November 5, 2013

The Fed is bungling world’s reserve currency

Posted in Federal Reserve, Finance, Uncategorized tagged at 9:38 PM by Robert Barone

The Fed has proven to be a terrible caretaker of the responsibilities that come with reserve currency status, even while the U.S. economy benefits greatly from it. The bungling is so great that the dollar is now at risk of the loss of that status, and with it, those huge benefits.

Some history

After both world wars, the U.S. had the strongest economy. And despite FDR’s removal of the U.S. from the gold standard in 1933, the Bretton Woods agreements of 1944 established a “gold exchange” standard wherein balance of payment deficit nations were to settle up with surplus nations in gold (at $35 per ounce).

Under this system, when gold payment settlements were made, the gold never was physically shipped but simply “moved” in the holding vault to an area designated for the recipient country.

In 1971, Republican President Richard Nixon removed the world from the gold exchange standard when France demanded physical delivery. Since then, the dollar has served as the world’s reserve currency, with “trust” as the only underlying asset.

The perks of reserve status

Most international transactions today occur in dollars, even if none of the transacting parties is American. For example, if Hyundai (South Korea) sells autos to a business in Argentina, the buyer must first convert the Argentina peso to dollars to pay for the autos. Hyundai can either hold the dollars, or convert them to their home currency (Won).

Note that this transaction has little to do with U.S. economic activity. Yet, it means that there has to be a lot of dollars floating around to support worldwide trade.

The reserve currency status and trust in the U.S. dollar has resulted in the U.S. government’s ability to overspend and issue debt because of the demand for dollars in international trade.

On the other hand, when an emerging economy’s government runs a large and systemic deficit, there are serious fiscal consequences. The value of the currency immediately falls, inflation occurs and the markets force up interest rates, thus impacting that economy’s economic growth.

The reserve currency status and the accompanying trust in the currency also have resulted in the investment of excess dollars in the international system back into U.S. Treasury securities, allowing the Treasury to run large deficits without significant consequences for the currency’s value.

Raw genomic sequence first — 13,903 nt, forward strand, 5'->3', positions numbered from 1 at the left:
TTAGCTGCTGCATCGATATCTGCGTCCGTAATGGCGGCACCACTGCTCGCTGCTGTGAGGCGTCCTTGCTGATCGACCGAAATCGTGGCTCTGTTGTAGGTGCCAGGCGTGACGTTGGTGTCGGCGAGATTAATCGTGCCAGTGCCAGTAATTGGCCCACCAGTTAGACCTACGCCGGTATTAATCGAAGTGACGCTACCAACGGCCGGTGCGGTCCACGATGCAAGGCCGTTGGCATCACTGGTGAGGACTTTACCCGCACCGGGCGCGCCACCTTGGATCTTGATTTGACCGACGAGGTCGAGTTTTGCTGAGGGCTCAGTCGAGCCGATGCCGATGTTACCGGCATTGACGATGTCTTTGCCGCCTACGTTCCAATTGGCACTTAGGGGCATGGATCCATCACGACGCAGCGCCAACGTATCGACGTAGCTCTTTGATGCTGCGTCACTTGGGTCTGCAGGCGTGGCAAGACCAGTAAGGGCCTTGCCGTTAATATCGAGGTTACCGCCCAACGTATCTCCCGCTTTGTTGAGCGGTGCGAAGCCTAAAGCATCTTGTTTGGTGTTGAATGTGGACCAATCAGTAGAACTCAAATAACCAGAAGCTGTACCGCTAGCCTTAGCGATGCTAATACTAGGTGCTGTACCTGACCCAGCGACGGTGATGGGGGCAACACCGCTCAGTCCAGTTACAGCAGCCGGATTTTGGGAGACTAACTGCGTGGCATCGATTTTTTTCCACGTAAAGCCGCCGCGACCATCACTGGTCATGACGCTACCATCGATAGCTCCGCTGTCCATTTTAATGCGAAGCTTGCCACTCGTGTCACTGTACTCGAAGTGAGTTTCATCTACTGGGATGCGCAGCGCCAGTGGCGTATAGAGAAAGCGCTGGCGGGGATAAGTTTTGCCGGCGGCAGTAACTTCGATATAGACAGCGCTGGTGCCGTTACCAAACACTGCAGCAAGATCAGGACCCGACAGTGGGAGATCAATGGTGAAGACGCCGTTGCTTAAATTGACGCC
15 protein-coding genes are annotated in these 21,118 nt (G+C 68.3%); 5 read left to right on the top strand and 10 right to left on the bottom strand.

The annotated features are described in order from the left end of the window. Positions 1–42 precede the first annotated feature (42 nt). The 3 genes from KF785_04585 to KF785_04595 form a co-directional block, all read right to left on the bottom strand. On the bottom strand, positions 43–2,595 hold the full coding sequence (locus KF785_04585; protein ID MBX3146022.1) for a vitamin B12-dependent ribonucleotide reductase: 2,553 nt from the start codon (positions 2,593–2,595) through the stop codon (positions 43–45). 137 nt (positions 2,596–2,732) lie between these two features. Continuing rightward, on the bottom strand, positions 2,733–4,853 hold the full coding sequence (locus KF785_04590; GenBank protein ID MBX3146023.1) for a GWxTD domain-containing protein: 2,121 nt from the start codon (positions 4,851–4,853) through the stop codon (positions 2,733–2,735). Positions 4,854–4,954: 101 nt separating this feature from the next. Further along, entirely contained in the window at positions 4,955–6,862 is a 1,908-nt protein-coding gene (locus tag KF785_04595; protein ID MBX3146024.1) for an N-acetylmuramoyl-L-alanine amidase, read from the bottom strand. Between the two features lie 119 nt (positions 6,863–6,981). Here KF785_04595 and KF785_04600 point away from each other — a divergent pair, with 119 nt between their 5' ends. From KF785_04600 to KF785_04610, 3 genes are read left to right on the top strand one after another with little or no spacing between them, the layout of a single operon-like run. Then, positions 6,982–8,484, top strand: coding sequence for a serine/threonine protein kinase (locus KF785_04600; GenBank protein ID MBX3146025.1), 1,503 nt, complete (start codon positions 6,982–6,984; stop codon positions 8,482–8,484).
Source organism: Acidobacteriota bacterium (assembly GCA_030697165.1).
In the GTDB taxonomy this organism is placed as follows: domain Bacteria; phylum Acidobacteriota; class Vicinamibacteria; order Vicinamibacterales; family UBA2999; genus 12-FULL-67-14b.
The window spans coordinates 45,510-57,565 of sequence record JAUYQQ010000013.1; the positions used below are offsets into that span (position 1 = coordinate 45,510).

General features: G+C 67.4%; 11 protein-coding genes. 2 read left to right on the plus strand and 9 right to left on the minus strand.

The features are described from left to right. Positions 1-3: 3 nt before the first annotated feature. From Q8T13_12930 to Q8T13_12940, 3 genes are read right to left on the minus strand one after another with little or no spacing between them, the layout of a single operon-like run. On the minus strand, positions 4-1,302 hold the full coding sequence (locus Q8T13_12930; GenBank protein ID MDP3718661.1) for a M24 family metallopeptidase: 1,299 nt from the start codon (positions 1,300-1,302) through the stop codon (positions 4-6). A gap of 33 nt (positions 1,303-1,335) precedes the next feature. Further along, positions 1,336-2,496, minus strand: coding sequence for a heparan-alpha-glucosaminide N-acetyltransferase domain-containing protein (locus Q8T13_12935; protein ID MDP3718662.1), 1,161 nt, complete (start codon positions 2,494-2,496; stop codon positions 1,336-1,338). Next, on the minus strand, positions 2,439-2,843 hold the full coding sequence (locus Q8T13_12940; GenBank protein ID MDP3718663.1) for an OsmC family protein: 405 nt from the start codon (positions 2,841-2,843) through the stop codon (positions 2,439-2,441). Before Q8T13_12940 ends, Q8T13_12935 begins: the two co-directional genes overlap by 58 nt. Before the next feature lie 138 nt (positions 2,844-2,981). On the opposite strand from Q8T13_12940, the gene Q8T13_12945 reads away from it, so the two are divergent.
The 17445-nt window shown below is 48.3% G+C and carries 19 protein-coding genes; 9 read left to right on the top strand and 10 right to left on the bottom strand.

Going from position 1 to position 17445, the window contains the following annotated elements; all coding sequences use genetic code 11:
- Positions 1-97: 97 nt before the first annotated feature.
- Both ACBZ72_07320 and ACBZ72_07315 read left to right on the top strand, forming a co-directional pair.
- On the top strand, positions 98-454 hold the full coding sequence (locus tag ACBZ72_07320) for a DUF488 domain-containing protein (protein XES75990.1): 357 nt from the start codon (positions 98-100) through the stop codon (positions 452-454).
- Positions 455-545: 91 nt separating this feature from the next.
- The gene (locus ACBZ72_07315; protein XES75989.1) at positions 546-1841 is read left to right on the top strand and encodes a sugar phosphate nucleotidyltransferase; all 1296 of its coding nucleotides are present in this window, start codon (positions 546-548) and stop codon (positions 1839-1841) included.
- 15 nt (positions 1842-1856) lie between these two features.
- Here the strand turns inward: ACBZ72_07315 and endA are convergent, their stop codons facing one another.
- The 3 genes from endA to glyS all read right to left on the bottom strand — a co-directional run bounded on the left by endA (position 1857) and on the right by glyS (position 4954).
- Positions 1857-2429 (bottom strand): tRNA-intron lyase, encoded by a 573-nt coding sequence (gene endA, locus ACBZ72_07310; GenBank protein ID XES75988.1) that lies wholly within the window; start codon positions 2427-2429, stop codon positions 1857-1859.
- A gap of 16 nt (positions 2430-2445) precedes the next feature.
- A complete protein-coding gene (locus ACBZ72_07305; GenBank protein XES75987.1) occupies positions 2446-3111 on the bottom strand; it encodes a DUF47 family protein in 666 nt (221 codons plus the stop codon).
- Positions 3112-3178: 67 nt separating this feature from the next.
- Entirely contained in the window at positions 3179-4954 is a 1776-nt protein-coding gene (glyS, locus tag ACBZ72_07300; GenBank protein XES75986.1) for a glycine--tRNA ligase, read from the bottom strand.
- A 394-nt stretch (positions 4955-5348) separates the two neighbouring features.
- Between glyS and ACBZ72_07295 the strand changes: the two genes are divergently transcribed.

Emerging pressures

Of course, we’ve all heard stories that countries like China and Russia have been advocating that the world adopt a different reserve currency. Many dismiss China’s and Russia’s positions as political rants. But these gripes are legitimate, and unless they are changed, the existing monetary and fiscal policies in the U.S. eventually will move the world toward an alternative reserve currency system.

Policy impacts

While Congress has played a major role, the Fed in particular has been irresponsible as the caretaker of the world’s reserve currency. Because the U.S. never openly asked that the dollar be the reserve currency, the Fed maintains that its only interest is in America’s economic performance. But Fed policies, such as quantitative easing, have huge consequences worldwide.

For example, when the Fed tells the capital markets that interest rates will be 0 percent for an “extended period,” as it did in 2012, hedge funds borrow dollars at minuscule yields and send unwanted dollars to higher-yielding emerging market economies.

Those capital movements have been monstrous, often overwhelming the emerging economy’s underdeveloped financial system, causing inflation in the local economy along with rising interest rates and slowing economic growth.

Then, last May, when Fed Chairman Ben Bernanke used the word “taper,” those huge flows, which had built up over a period of months, almost instantaneously reversed as the hedge funds raced to repay their borrowings before interest rates rose further.

Robert Barone (Ph.D., economics, Georgetown University) is a principal of Universal Value Advisors, Reno, a registered investment adviser. Barone is a former director of the Federal Home Loan Bank of San Francisco and is currently a director of Allied Mineral Products, Columbus, Ohio, AAA Northern California, Nevada, Utah Auto Club, and the associated AAA Insurance Co., where he chairs the investment committee. Barone or the professionals at UVA (Joshua Barone, Andrea Knapp, Matt Marcewicz and Marvin Grulli) are available to discuss client investment needs.

Call them at 775-284-7778.

Statistics and other information have been compiled from various sources. Universal Value Advisors believes the facts and information to be accurate and credible but makes no guarantee to the complete accuracy of this information.

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